NASHVILLE -- The face is straight out of Slap Shot, the off-ice disposition is straight out of Bible camp and the style can best be described as half woodpecker, half battering ram.
Loved in Edmonton's dressing room, hated in 29 others, a player some critics laughed at and tied to the whipping post when the season began has become the inspirational leader in the club's last-ditch push for the playoffs.
Playing every shift like it's his last one, Zack Stortini has become the Oilers' personal defibrillator.
Any time the team is about to flatline, the coach sends his human crash cart over the boards and Stortini jolts everyone back to life.
"He's playing incredibly well, that whole line is," said Craig MacTavish, who's crafted the 22-year-old into one of the best agitators in the game.
"He's just a force every time he's on the ice. Every shift is an opportunity to prove to his teammates how much this means to him."
A lot of the edge the Oilers are playing with now can be traced to Stortini setting the tone.
In Vancouver, he was out there challenging the Canucks during the pre-game warmup. He followed it up with six hits, a fight, an assist, a plus-one rating, and three shots on goal in 12 minutes of ice time.
"His main goal is to try to get someone off his game, spark the team somehow, and he's great at it," said linemate Kyle Brodziak.
"Whether it's the big hit or getting under someone's skin, he loves doing it."
On 82 nights a year, he could give Esa Tikkanen a headache. The rest of the time he's so kind and considerate it's enough to make Ned Flanders gag.
When the flight crew asks him which meal he'd like on the plane, he'll actually say, "Whatever the other guys don't want."
"He's the nicest guy in the world, but as soon as he steps on the ice there's like a switch that goes off and he becomes a totally different person," said Brodziak.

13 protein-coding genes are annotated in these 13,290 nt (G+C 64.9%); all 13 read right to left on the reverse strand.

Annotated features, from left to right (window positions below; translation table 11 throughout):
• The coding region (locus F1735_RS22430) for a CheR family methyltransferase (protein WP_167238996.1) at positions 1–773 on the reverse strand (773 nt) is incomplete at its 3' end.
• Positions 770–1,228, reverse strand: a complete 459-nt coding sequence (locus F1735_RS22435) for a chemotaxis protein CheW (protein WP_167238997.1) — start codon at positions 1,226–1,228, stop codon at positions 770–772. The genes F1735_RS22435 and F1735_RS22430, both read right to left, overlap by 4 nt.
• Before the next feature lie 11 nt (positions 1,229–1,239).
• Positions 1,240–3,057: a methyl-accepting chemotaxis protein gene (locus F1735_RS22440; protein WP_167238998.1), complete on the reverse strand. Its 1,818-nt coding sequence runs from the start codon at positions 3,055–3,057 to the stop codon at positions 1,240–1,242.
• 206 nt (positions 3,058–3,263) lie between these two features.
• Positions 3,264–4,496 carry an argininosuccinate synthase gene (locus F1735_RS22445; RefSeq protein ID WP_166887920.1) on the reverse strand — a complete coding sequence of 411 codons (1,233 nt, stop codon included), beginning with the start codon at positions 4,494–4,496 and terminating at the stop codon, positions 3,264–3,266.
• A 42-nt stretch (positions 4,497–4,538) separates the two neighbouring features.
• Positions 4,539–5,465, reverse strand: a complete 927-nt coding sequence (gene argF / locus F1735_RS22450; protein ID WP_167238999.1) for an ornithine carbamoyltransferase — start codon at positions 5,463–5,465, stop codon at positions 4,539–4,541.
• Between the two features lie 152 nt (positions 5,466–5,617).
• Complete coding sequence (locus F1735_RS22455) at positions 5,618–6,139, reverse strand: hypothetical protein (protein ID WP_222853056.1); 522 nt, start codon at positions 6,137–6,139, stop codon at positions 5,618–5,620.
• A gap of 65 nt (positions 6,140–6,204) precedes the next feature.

"I remember when I played with him in Iowa two years ago. He was so calm. Totally polite. Wouldn't hurt anyone.
"Then he got traded and we had to play against him. I was like 'Holy cow!... Who is this guy?' "
Of course, you can't ask Stortini about any of this because the quotes are so bad he makes Jay Bouwmeester sound like Barack Obama.
He is a very sharp person, you can tell by the way he climbs into opponent's heads in a matter of seconds, but he absolutely will not say anything even remotely controversial off the ice.
So the answer to virtually every question is that he wants to do whatever he can to help the team.
So how did he become such a shift disturber?
"When I'm out there, I want to do whatever I can do to help the team win," he said.
See? Fortunately, his teammates are quick to sing his praises -- although they still haven't figured out the Jekyll-Hyde thing.
"Maybe it's a gasket or something," said Mathieu Roy, who goes back to the minors with Stortini.
"Maybe when he puts on his helmet a couple of wires touch each other or something, because off the ice he's a really nice guy. On the ice, he's nuts."
"He's an intelligent guy and he turns it on when he has to," said Matt Greene.
"That's what makes him so effective. He knows what he's doing out there. If you look at him from the outside you'd think he was this wildman, chomping at the bit all the time.
"But he's actually a pretty intelligent guy. All his moves are calculated to the reaction he wants to get out of players."
"He talks a lot and he plays hard. He doesn't do the ugly stuff, but he plays tough," said roommate Robert Nilsson.
Whatever it takes
"And he fights back if they want to fight. There's nothing they can do to make him scared, or stop. And he really will do whatever it takes to, you know, help the team win.
"He gives a lot of abuse, but those guys take the most, too," said Greene.
"They're always targets. And you know he's not going to get any calls going his way. He's getting sticked, crosschecked, hit from behind.
" A lot of things go uncalled against him because of the reputation that he has.
"But he keeps going. He's a big spark for us. Guys like what he brings."